1997 was a banner year in British music. Radiohead gave us “O.K. Computer,” one of the best albums ever made and one whose central theme of being consumed by technology seems prescient given the world we live in today. The Blur/Oasis war entered a transitional phase, as Blur took a step back and released its low-fi, American style self-titled album while Oasis charged full-steam into pretension and excess with “Be Here Now.” The Chemical Brothers and Prodigy both released successful electronic albums, while one of their forerunners, Depeche Mode, made a nice comeback with “Ultra” (arguably, the band’s last good album). It was a good year for British pop, too, as the Spice Girls had two albums hit #1 on the charts, and Gary Barlow had his last solo chart-topper before reuniting with Take That.
But one album towered above the rest.
The Verve released “Urban Hymns” on September 29, 1997 to rapturous reviews and near-universal acclaim. Long known for their psychedelic and spacey style, The Verve went for a more accessible rock-oriented sound for “Urban Hymns,” resulting in the best sales of their career. “Urban Hymns” topped the albums charts in the UK, New Zealand and Sweden, reached the Top 20 in Canada, Belgium, France, Australia, Germany and others, and even hit #23 in the U.S., where they were virtually unknown. The record also produced several memorable singles, including the smash hit “Bittersweet Symphony,” the gorgeous “The Drugs Don’t Work,” and the song that Bono says he wishes he had written: “Lucky Man.” Even the Gallagher brothers loved them, and they rarely have nice things to say about anyone – especially each other.
And it almost wasn’t to be. Like many great bands, The Verve had always relied on creative tension and seemed just as likely to break up as it was to record a masterpiece. Heading into the recording sessions for what would become “Urban Hymns,” the band didn’t even exist. While touring for the band’s previous album, “A Northern Soul,” a long-running feud between lead singer Richard Ashcroft and lead guitarist Nick McCabe resulted in the latter quitting the band and the former recruiting another guitarist to take his place. According to Ashcroft, he intended to release “Urban Hymns” as a solo record and had written most of the album on his own before deciding to make nice with his former bandmates and turn it into a Verve project.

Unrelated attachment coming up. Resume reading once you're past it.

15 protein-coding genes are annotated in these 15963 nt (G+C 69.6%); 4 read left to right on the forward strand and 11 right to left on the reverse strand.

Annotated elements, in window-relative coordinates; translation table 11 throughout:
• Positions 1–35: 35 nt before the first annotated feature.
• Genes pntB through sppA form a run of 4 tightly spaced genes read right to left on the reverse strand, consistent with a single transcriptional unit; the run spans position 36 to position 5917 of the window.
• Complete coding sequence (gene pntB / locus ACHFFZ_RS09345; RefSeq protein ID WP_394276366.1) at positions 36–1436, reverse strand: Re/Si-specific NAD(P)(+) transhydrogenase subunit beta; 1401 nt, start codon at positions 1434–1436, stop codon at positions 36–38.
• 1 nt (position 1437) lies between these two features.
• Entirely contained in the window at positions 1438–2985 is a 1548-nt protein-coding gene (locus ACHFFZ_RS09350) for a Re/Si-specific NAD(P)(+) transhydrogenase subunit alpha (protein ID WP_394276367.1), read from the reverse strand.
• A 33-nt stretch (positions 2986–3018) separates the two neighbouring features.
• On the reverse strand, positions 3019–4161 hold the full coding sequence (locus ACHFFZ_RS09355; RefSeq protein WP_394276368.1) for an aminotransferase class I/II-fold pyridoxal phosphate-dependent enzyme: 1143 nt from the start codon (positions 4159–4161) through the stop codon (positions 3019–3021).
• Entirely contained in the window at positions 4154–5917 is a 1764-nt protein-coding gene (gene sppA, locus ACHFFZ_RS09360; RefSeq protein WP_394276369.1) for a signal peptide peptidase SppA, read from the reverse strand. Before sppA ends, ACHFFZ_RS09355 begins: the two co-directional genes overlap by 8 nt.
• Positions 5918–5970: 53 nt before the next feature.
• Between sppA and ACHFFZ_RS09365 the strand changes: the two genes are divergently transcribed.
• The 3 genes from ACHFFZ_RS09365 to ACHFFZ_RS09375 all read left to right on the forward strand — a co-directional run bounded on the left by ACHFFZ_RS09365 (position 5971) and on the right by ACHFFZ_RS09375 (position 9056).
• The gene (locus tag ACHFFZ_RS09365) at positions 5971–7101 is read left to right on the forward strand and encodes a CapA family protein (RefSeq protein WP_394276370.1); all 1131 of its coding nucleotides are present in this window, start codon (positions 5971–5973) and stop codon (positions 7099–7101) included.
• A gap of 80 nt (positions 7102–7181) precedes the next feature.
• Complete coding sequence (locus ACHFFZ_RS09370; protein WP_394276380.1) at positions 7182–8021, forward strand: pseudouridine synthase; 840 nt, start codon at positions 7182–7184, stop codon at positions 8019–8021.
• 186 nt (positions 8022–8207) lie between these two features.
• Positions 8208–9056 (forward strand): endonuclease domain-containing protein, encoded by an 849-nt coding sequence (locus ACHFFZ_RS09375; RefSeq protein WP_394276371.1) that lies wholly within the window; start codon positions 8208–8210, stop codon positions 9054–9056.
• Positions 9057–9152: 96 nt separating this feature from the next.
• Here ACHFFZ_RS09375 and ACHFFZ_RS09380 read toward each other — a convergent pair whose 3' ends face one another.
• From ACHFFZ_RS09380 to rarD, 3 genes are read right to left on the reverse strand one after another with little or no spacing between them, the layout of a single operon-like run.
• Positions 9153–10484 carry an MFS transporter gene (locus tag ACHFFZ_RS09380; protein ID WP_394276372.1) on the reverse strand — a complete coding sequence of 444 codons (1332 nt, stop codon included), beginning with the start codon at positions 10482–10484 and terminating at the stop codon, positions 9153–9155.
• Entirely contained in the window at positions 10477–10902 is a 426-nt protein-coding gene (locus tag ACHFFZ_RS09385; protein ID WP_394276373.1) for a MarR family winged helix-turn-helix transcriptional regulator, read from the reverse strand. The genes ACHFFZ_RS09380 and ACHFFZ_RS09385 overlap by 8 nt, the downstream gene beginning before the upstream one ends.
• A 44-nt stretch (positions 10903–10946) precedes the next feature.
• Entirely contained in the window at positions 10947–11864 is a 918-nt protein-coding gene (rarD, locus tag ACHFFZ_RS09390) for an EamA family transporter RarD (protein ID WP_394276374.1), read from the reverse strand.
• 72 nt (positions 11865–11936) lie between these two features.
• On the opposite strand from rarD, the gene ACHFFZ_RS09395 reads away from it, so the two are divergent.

“Urban Hymns” may have been a group album, but it was clear that Ashcroft was the one dictating the creative direction. Eight of the 13 songs on the album were credited solely to Ashcroft, and a ninth, “Bittersweet Symphony,” was credited to Ashcroft, Mick Jagger and Keith Richards – a move that would have tremendous repercussions for the band.
Ashcroft’s songs skewed towards mainstream pop-rock to a far greater degree than what the band had, previously, been known for. Lush orchestral arrangements became the norm, while ballads like “Sonnet,” “The Drugs Don’t Work,” “One Day,” “Weeping Willow,” and “Velvet Morning” dominated the album. Experimental, psychedelic songs in the vein of the band’s prior output like “The Rolling People,” “Come On,” and the McCabe-penned “Neon Wilderness” were less common. In fact, McCabe’s trademark sonic wail gets relegated to the background, a move that didn’t seem to sit well with the guitarist. “[Urban Hymns] was just a safe bet for people,” McCabe said in 2002. “I’m not going to say it was bad. I mean, we were good as far as pop goes. But it’s pop music.” McCabe would go on to compare the album to Robbie Williams and Bon Jovi while complaining that “Urban Hymns” was “filled with ballads.” Bassist Simon Jones agreed saying: “The Verve were going off in a direction of strings and ballads, and that’s not where I was coming from at all. Loud guitars is it for me.”